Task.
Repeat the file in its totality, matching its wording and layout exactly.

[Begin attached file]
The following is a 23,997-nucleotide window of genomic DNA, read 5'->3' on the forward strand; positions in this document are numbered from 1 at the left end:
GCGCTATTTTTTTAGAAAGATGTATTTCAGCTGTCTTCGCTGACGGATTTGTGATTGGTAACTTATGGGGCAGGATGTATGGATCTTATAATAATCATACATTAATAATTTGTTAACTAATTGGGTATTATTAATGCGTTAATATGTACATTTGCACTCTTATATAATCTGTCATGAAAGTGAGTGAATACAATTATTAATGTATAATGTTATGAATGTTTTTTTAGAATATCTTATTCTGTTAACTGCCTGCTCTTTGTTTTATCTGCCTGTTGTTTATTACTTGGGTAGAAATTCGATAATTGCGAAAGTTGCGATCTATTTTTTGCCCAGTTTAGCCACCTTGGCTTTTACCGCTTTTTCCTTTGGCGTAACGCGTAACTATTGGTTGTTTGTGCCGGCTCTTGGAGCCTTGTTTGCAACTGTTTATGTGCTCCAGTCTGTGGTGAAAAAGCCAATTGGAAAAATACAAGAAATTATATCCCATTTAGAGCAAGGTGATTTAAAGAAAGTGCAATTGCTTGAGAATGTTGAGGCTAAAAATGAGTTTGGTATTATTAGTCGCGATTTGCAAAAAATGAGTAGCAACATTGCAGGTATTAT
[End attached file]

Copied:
The following is a 23,997-nucleotide window of genomic DNA, read 5'->3' on the forward strand; positions in this document are numbered from 1 at the left end:
GCGCTATTTTTTTAGAAAGATGTATTTCAGCTGTCTTCGCTGACGGATTTGTGATTGGTAACTTATGGGGCAGGATGTATGGATCTTATAATAATCATACATTAATAATTTGTTAACTAATTGGGTATTATTAATGCGTTAATATGTACATTTGCACTCTTATATAATCTGTCATGAAAGTGAGTGAATACAATTATTAATGTATAATGTTATGAATGTTTTTTTAGAATATCTTATTCTGTTAACTGCCTGCTCTTTGTTTTATCTGCCTGTTGTTTATTACTTGGGTAGAAATTCGATAATTGCGAAAGTTGCGATCTATTTTTTGCCCAGTTTAGCCACCTTGGCTTTTACCGCTTTTTCCTTTGGCGTAACGCGTAACTATTGGTTGTTTGTGCCGGCTCTTGGAGCCTTGTTTGCAACTGTTTATGTGCTCCAGTCTGTGGTGAAAAAGCCAATTGGAAAAATACAAGAAATTATATCCCATTTAGAGCAAGGTGATTTAAAGAAAGTGCAATTGCTTGAGAATGTTGAGGCTAAAAATGAGTTTGGTATTATTAGTCGCGATTTGCAAAAAATGAGTAGCAACATTGCAGGTATTAT